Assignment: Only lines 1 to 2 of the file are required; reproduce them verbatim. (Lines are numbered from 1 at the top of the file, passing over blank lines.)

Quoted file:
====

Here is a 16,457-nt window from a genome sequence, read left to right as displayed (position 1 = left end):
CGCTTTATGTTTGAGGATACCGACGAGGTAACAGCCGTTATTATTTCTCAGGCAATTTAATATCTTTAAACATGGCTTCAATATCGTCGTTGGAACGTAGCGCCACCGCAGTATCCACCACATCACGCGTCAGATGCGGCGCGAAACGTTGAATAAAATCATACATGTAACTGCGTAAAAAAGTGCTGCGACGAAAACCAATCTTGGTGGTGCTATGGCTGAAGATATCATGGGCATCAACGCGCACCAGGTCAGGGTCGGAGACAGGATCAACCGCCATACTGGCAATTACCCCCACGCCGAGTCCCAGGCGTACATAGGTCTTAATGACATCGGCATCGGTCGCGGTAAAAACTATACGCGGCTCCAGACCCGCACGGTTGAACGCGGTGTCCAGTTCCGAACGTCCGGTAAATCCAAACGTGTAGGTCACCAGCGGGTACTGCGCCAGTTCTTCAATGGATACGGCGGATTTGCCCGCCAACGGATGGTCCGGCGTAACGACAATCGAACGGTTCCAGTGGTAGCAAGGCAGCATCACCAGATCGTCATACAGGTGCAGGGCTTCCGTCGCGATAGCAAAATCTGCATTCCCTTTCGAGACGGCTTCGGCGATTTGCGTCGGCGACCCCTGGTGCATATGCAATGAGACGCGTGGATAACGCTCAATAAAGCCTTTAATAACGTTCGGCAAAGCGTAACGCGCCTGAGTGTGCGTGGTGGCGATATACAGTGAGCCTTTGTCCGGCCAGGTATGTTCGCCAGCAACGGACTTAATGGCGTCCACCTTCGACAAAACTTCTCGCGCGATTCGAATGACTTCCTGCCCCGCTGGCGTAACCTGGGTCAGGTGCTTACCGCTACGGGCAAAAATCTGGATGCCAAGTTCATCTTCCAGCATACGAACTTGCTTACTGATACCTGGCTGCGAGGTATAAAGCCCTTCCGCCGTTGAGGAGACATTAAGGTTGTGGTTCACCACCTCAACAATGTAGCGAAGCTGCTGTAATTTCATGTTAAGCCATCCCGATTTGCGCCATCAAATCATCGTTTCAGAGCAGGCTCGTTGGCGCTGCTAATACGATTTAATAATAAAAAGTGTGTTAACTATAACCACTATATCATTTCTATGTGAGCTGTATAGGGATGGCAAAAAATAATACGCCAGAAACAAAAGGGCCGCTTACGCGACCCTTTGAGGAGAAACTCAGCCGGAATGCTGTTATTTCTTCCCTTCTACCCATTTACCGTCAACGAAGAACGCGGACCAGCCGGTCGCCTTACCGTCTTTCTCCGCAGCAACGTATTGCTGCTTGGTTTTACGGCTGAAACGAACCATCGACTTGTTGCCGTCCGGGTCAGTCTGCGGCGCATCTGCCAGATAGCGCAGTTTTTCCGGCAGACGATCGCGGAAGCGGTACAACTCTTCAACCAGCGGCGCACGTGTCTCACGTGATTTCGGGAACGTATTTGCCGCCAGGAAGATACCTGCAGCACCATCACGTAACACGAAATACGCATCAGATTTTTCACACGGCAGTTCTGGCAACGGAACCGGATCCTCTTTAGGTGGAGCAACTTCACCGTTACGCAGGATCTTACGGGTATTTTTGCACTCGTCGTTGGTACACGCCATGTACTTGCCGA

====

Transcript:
Here is a 16,457-nt window from a genome sequence, read left to right as displayed (position 1 = left end):
CGCTTTATGTTTGAGGATACCGACGAGGTAACAGCCGTTATTATTTCTCAGGCAATTTAATATCTTTAAACATGGCTTCAATATCGTCGTTGGAACGTAGCGCCACCGCAGTATCCACCACATCACGCGTCAGATGCGGCGCGAAACGTTGAATAAAATCATACATGTAACTGCGTAAAAAAGTGCTGCGACGAAAACCAATCTTGGTGGTGCTATGGCTGAAGATATCATGGGCATCAACGCGCACCAGGTCAGGGTCGGAGACAGGATCAACCGCCATACTGGCAATTACCCCCACGCCGAGTCCCAGGCGTACATAGGTCTTAATGACATCGGCATCGGTCGCGGTAAAAACTATACGCGGCTCCAGACCCGCACGGTTGAACGCGGTGTCCAGTTCCGAACGTCCGGTAAATCCAAACGTGTAGGTCACCAGCGGGTACTGCGCCAGTTCTTCAATGGATACGGCGGATTTGCCCGCCAACGGATGGTCCGGCGTAACGACAATCGAACGGTTCCAGTGGTAGCAAGGCAGCATCACCAGATCGTCATACAGGTGCAGGGCTTCCGTCGCGATAGCAAAATCTGCATTCCCTTTCGAGACGGCTTCGGCGATTTGCGTCGGCGACCCCTGGTGCATATGCAATGAGACGCGTGGATAACGCTCAATAAAGCCTTTAATAACGTTCGGCAAAGCGTAACGCGCCTGAGTGTGCGTGGTGGCGATATACAGTGAGCCTTTGTCCGGCCAGGTATGTTCGCCAGCAACGGACTTAATGGCGTCCACCTTCGACAAAACTTCTCGCGCGATTCGAATGACTTCCTGCCCCGCTGGCGTAACCTGGGTCAGGTGCTTACCGCTACGGGCAAAAATCTGGATGCCAAGTTCATCTTCCAGCATACGAACTTGCTTACTGATACCTGGCTGCGAGGTATAAAGCCCTTCCGCCGTTGAGGAGACATTAAGGTTGTGGTTCACCACCTCAACAATGTAGCGAAGCTGCTGTAATTTCATGTTAAGCCATCCCGATTTGCGCCATCAAATCATCGTTTCAGAGCAGGCTCGTTGGCGCTGCTAATACGATTTAATAATAAAAAGTGTGTTAACTATAACCACTATATCATTTCTATGTGAGCTGTATAGGGATGGCAAAAAATAATACGCCAGAAACAAAAGGGCCGCTTACGCGACCCTTTGAGGAGAAACTCAGCCGGAATGCTGTTATTTCTTCCCTTCTACCCATTTACCGTCAACGAAGAACGCGGACCAGCCGGTCGCCTTACCGTCTTTCTCCGCAGCAACGTATTGCTGCTTGGTTTTACGGCTGAAACGAACCATCGACTTGTTGCCGTCCGGGTCAGTCTGCGGCGCATCTGCCAGATAGCGCAGTTTTTCCGGCAGACGATCGCGGAAGCGGTACAACTCTTCAACCAGCGGCGCACGTGTCTCACGTGATTTCGGGAACGTATTTGCCGCCAGGAAGATACCTGCAGCACCATCACGTAACACGAAATACGCATCAGATTTTTCACACGGCAGTTCTGGCAACGGAACCGGATCCTCTTTAGGTGGAGCAACTTCACCGTTACGCAGGATCTTACGGGTATTTTTGCACTCGTCGTTGGTACACGCCATGTACTTGCCGA